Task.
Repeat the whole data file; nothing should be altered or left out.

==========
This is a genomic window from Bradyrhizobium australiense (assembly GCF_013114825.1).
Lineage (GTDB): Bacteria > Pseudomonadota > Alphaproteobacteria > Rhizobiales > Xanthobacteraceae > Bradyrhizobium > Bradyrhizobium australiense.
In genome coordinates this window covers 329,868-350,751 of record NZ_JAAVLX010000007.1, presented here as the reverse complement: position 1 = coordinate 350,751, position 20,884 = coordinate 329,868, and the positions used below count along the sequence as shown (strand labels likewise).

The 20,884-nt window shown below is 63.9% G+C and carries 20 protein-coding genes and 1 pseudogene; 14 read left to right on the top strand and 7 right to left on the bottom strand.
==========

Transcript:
This is a genomic window from Bradyrhizobium australiense (assembly GCF_013114825.1).
Lineage (GTDB): Bacteria > Pseudomonadota > Alphaproteobacteria > Rhizobiales > Xanthobacteraceae > Bradyrhizobium > Bradyrhizobium australiense.
In genome coordinates this window covers 329,868-350,751 of record NZ_JAAVLX010000007.1, presented here as the reverse complement: position 1 = coordinate 350,751, position 20,884 = coordinate 329,868, and the positions used below count along the sequence as shown (strand labels likewise).

The 20,884-nt window shown below is 63.9% G+C and carries 20 protein-coding genes and 1 pseudogene; 14 read left to right on the top strand and 7 right to left on the bottom strand.